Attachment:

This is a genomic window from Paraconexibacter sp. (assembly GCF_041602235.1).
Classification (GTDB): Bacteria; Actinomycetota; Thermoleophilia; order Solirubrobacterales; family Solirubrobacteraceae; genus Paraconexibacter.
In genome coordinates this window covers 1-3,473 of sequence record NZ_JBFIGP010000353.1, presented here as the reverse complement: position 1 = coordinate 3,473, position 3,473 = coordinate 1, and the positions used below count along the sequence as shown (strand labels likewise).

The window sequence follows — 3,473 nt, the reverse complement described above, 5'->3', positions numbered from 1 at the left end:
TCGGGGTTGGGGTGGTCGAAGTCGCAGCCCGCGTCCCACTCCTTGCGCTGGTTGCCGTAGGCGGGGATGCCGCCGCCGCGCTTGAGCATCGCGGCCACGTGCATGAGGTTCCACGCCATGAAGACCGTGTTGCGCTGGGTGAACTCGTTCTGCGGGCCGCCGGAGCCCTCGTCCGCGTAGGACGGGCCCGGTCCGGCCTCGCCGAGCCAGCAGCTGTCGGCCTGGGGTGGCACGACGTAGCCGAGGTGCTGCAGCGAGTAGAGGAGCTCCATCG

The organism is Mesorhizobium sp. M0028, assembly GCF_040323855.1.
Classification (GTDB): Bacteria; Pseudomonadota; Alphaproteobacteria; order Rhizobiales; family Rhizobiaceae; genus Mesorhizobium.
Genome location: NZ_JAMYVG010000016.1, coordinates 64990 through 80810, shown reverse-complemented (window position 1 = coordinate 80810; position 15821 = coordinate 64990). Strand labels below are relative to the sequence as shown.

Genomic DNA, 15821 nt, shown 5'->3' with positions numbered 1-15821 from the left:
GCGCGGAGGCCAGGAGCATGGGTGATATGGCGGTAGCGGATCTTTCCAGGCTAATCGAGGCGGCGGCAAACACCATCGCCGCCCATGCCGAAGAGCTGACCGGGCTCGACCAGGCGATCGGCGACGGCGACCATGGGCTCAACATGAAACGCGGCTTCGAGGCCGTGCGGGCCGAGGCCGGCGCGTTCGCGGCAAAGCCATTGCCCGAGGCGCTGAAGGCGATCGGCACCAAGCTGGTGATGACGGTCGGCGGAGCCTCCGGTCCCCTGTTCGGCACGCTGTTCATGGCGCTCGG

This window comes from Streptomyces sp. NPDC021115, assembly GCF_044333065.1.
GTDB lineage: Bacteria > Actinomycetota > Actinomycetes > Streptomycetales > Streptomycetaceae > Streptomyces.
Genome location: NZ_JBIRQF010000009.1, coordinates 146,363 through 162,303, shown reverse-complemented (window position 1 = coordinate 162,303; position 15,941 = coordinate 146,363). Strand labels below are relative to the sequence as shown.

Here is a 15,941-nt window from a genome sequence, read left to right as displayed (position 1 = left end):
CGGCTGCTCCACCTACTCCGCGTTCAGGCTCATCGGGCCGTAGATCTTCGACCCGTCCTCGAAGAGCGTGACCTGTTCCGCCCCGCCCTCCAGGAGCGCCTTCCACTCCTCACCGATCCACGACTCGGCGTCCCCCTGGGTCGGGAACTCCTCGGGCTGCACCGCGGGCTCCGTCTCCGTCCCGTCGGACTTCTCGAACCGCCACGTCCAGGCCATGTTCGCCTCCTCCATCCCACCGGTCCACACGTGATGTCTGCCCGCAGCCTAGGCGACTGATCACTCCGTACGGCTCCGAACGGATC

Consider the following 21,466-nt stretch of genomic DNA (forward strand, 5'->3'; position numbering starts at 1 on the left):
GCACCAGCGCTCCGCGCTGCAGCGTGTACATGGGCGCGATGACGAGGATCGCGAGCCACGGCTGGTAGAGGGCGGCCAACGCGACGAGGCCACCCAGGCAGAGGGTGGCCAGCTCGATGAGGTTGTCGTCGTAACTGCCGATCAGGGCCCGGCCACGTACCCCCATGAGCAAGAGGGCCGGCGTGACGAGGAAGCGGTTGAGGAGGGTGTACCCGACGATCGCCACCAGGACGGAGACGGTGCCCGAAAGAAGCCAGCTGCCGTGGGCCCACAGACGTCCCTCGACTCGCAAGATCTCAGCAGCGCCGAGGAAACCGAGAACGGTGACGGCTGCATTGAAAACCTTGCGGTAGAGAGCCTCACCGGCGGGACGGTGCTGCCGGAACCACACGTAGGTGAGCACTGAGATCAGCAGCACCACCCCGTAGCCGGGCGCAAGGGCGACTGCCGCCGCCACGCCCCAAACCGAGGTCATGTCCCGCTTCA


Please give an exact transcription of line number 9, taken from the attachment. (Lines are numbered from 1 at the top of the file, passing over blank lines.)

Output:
Genomic DNA, 15821 nt, shown 5'->3' with positions numbered 1-15821 from the left: